1. Responsible tourism is required. It is clear that international operators want to find local partners who share similar values to them. International operators want to buy from Greenland partners who use local food products and people, care for the environment, engage in social and cultural activities, and somehow give back to the community - because they care too! Some of the companies who have asked about responsible partners in Greenland? Swoop Arctic, Arctic Adventure, Hurtigruten!

 2. People are still seeking Transformational Travel experiences. According to the Transformational Travel Council, Transformational travel (or TT) is any travel experience that empowers people to make meaningful, lasting changes in their life. There are often 3 critical parts of a truly life-altering adventure.

    1. Traveling with intention, openness, and mindfulness

    2. Engaging in challenging physical and/or cultural experiences

    3. Taking time for personal reflection & meaning-making

Greenland is the perfect setting to facilitate a transformational travel experience, and according to the Greenland Mapping Project run in the past few years, many tourists did say Greenland is a unique destination that offers surreal, mind-blowing and once in a lifetime experiences! 

 3. Authenticity. Greenland is a mecca for original and true experiences. Travellers want to immerse themselves in the everyday life cycle in Greenland. For example, by hunting and gathering your own food in nature, drinking water directly from running streams, and by making food from scratch.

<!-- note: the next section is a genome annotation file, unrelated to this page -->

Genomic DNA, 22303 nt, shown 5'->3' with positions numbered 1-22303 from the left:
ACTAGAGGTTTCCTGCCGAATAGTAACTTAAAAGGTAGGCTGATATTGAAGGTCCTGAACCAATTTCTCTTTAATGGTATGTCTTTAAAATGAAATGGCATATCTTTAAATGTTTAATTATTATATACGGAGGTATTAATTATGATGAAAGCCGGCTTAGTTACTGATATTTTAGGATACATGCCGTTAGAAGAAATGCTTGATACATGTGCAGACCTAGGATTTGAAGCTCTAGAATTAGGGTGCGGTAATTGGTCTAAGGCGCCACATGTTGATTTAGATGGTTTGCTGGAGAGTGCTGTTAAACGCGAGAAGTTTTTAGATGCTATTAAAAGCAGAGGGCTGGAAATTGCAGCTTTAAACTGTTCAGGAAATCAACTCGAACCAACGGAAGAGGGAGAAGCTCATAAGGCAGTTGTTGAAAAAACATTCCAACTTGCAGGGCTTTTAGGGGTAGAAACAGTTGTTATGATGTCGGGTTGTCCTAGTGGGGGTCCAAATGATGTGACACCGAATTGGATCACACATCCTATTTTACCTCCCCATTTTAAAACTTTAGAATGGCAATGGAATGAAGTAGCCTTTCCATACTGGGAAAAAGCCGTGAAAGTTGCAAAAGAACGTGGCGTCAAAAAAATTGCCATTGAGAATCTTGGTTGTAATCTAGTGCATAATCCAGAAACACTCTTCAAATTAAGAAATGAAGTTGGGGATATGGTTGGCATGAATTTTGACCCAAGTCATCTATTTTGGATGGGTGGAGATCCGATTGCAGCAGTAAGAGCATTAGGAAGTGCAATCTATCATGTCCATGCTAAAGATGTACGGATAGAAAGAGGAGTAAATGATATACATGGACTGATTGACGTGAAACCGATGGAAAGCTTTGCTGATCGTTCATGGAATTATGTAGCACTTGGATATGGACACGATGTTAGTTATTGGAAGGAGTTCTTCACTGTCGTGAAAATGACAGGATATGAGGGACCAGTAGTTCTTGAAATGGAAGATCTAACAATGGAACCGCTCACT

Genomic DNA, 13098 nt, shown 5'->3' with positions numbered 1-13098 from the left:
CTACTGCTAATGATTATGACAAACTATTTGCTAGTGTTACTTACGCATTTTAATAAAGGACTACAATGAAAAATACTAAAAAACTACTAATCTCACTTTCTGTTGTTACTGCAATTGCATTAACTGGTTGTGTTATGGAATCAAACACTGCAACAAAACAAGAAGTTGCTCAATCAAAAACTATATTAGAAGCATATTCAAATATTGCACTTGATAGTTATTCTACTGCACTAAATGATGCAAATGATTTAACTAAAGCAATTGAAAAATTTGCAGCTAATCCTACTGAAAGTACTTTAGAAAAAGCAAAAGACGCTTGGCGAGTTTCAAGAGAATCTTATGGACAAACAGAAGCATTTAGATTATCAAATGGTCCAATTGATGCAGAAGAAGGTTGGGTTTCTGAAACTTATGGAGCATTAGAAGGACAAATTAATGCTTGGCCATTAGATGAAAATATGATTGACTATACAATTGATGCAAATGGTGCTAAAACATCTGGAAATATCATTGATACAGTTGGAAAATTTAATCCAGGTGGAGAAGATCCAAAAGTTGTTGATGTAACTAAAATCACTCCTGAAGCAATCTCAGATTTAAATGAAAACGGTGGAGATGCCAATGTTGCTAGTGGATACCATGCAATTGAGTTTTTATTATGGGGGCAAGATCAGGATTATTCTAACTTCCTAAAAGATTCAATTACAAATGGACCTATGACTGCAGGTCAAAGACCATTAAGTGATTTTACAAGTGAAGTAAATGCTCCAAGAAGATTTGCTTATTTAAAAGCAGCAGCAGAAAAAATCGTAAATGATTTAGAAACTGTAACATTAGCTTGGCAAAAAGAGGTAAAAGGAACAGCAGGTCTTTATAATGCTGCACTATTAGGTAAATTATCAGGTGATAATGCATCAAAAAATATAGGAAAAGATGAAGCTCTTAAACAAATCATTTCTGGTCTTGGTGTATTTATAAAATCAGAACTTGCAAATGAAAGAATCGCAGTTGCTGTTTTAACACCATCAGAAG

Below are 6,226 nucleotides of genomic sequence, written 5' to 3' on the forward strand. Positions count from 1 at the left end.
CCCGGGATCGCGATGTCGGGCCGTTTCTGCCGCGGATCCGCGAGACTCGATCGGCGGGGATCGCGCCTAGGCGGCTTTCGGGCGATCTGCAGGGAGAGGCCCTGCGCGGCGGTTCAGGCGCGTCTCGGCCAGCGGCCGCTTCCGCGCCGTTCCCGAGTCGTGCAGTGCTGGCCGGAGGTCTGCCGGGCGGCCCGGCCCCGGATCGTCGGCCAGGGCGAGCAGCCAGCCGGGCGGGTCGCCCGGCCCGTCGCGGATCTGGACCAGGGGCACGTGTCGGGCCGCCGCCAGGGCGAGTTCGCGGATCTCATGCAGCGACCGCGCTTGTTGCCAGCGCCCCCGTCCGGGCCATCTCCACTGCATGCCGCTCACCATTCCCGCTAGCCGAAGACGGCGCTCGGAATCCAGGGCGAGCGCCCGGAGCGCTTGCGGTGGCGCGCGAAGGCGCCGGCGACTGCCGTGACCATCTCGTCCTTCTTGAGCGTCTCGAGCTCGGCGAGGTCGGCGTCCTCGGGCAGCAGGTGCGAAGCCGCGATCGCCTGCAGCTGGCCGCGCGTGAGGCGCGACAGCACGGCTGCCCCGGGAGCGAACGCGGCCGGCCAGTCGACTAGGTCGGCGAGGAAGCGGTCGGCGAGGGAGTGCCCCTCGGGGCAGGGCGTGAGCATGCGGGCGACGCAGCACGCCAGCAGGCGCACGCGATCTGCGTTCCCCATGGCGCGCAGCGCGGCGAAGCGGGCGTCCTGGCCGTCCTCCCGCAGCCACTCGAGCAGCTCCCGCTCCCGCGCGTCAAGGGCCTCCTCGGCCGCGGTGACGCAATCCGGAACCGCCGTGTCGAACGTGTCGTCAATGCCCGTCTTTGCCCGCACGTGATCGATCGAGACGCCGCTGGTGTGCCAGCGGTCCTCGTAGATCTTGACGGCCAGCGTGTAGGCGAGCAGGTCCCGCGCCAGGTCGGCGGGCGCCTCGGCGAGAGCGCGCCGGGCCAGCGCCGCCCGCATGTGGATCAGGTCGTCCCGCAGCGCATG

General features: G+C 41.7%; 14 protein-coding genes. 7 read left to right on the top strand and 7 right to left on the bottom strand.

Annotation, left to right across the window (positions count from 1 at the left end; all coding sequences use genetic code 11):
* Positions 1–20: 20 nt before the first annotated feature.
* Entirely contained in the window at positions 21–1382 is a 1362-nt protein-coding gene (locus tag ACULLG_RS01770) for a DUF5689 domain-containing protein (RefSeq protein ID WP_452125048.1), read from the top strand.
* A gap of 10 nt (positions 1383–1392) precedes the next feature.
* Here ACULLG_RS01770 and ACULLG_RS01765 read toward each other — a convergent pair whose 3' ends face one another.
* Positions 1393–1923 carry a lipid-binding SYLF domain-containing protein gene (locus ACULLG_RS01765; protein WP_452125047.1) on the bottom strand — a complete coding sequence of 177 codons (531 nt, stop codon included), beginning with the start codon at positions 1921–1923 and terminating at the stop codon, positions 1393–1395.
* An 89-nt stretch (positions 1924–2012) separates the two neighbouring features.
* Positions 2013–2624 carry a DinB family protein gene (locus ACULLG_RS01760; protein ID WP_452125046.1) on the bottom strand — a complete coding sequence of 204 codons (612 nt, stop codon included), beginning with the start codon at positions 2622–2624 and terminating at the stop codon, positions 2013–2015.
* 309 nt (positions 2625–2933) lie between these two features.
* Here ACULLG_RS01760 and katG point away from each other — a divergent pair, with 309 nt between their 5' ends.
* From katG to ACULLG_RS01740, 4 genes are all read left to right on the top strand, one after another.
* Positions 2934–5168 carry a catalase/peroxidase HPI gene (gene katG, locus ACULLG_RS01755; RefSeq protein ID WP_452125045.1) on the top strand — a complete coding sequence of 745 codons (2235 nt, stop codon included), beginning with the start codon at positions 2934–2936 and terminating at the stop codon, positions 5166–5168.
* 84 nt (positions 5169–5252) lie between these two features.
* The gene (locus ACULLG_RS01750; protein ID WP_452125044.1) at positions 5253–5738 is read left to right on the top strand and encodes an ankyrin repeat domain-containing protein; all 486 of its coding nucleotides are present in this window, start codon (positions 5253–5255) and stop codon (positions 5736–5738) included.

4. Cooperation is key. Nordic tourist boards are working together more than ever before to market the destinations of the North. For many tourists outside of Europe, it is normal to combine multiple countries in one holiday experience, because Scandinavia / Northern Europe is seen as one big destination. 

5. More cooperation within Greenland. The Towards More Tourism conference in late 2018 pretty much summed up the past year. The more the tourism operators know each other, the more they can share and benefit from the knowledge and knowhow that exists. 2018 was also the year that each region of Greenland established the position of destination manager.




6. There is a growing number of operators offering Destination Management services across Greenland. These are both land and cruise based: Three new players include Greenland Escape (Greenland based), One Point Greenland (Denmark), and Sila Greenland DMC (Denmark).

7. Smaller Greenlandic companies are being acquired. For example, in 2018 the Topas group acquired hotels and tour operations in Qasigiannguit and Qeqertarsuaq, and the Albatros group acquired Hotel Hvide Falk and PGI Greenland in Ilulissat. Both companies have long since had a presence in Greenland and in the past have cooperated with local partners where possible. This avenue will allow ‘full tourism service’ from within the group.

8. Micro influencers on the rise. The star photographers who offer photo tour groups have established their presence in Greenland, particularly in Disko Bay and East Greenland. Now, Visit Greenland can confirm that the influencers who have been to Greenland are also looking to come back as tour leaders! These are not necessarily big influencers, but also include ‘micro’ influencers’ and ‘nano’ influencers with about 1000 loyal followers.




9. Travel agencies who specialise in niche products are highly interested in developing a presence in Greenland. They can often be natural experiences such as fly fishing and fat biking, but can also be cultural experiences such as knitting!